Patent point II
Written by Tim Mount on 24 January 2010« Return to Reading Room
We try to explain the benefits of patents but because a patent is at every level merely a negative right, many individuals dislike them. With the slow (seeming) death of copyright, open source is being touted by many to be the future of intellectual property. The fight is on, with many (notably journalists) on the other side arguing that fruits of the intellect cannot be free to all. Someone must pay..
To blame inventors for suing infringers of their patents is at best disingenuous - that is what patents are for.
Some companies do not even invent what they sue on. This perhaps is less desirable but even in such a situation the hope would be that at some date in the past the inventor profited, if only in a much more minor way. Kodak sued Sun Microsystems for infringing Java patents that Kodak inherited from Wang Laboratories. Kodak itself is not in the software business but got 95 million dollars from Sun in a massive US patent litigation case. Wang did not see any of that, but were no doubt glad when they were bought out in the 80s after falling from a high perch, said perch held up by their intellectual property.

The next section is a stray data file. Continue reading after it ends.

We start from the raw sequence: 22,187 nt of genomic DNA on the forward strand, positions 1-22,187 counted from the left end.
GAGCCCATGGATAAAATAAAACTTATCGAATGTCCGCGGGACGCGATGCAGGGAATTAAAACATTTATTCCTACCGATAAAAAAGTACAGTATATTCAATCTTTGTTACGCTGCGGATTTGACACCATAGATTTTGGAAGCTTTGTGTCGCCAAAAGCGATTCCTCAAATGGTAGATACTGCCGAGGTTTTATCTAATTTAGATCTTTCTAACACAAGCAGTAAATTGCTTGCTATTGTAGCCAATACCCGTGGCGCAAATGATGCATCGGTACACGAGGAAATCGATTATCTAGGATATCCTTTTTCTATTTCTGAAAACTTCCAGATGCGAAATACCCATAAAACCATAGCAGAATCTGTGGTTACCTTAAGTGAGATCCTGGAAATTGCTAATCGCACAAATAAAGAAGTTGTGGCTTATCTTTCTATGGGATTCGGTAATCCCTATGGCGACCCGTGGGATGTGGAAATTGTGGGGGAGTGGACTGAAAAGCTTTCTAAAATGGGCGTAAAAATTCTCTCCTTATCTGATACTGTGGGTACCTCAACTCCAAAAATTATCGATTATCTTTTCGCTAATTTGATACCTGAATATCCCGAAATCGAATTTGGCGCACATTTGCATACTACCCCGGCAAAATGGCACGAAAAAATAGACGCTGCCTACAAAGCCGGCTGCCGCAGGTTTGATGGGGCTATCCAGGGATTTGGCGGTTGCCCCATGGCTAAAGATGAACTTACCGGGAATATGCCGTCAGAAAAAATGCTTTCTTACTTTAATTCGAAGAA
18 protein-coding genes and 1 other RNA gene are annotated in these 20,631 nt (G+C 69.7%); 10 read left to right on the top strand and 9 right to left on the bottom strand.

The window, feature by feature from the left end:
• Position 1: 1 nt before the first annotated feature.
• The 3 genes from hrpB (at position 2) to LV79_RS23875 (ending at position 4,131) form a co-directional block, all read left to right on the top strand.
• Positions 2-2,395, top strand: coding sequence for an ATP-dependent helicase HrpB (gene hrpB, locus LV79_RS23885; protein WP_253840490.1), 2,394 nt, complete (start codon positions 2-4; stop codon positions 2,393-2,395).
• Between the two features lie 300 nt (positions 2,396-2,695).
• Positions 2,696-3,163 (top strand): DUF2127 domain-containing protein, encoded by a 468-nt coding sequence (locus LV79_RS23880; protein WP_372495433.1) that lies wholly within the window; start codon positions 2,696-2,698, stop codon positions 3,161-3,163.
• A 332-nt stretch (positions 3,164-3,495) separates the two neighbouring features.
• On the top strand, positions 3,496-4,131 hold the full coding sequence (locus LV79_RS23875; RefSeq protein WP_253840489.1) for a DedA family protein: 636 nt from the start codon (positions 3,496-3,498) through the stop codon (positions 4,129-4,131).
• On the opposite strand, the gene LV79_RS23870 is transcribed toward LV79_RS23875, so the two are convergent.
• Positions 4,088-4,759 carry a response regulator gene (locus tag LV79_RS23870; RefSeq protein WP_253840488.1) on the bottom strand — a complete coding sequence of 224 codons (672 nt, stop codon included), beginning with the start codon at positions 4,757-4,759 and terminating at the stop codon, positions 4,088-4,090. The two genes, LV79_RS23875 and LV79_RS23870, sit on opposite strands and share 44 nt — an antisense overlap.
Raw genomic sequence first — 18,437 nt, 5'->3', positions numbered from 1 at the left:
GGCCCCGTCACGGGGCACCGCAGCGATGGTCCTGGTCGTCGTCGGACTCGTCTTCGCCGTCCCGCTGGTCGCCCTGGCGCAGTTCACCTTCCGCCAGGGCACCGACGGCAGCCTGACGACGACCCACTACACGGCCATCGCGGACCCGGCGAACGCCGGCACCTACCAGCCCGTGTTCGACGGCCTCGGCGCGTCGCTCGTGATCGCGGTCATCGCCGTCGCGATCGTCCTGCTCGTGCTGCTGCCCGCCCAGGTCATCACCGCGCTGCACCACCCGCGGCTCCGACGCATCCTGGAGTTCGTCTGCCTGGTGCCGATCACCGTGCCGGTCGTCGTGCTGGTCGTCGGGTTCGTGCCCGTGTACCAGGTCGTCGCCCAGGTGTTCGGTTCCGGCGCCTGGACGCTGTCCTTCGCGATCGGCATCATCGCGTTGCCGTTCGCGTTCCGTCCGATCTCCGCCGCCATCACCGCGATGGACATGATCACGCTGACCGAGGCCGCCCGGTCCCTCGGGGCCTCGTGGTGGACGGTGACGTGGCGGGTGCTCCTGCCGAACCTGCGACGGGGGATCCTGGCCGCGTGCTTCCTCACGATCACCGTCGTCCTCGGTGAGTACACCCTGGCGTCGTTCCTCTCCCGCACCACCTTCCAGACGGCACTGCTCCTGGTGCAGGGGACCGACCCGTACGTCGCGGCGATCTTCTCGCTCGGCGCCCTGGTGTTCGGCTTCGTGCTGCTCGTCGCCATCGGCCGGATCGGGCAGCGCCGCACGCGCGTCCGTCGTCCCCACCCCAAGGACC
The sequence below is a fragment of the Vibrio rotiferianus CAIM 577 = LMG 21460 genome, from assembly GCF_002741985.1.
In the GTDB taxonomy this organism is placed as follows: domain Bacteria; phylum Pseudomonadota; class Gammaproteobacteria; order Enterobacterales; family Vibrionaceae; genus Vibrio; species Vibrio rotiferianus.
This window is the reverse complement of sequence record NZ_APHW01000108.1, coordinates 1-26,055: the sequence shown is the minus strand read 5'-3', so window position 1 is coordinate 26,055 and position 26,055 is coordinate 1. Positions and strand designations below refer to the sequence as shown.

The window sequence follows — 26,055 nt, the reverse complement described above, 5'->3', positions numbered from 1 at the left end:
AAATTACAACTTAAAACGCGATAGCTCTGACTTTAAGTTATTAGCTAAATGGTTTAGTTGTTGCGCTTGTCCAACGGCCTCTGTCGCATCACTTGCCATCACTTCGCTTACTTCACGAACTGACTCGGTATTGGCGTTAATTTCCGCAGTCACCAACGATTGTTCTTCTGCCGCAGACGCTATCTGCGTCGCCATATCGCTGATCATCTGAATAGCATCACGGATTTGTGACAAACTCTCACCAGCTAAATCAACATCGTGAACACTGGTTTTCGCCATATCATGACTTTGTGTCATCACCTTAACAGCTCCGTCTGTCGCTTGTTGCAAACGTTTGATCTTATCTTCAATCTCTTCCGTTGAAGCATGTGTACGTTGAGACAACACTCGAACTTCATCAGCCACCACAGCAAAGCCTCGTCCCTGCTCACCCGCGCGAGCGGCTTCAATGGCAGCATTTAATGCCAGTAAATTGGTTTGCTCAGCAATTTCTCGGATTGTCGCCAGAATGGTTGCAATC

The value of a patent depends on the willingness and ability of the patentee to enforce it. The owner of an infringed patent who hesitates to enforce it reduces the value of the patent to zero.
It is a part of the patent system for, and in fact for it to work it is incumbent on, inventors or patent owners to enforce their infringed patents. Without this enforcement the patent system becomes worthless, and if one understands the point of the system, one must understand that the system cannot be worthless. If it becomes worthless it becomes worse than such - it becomes negative.
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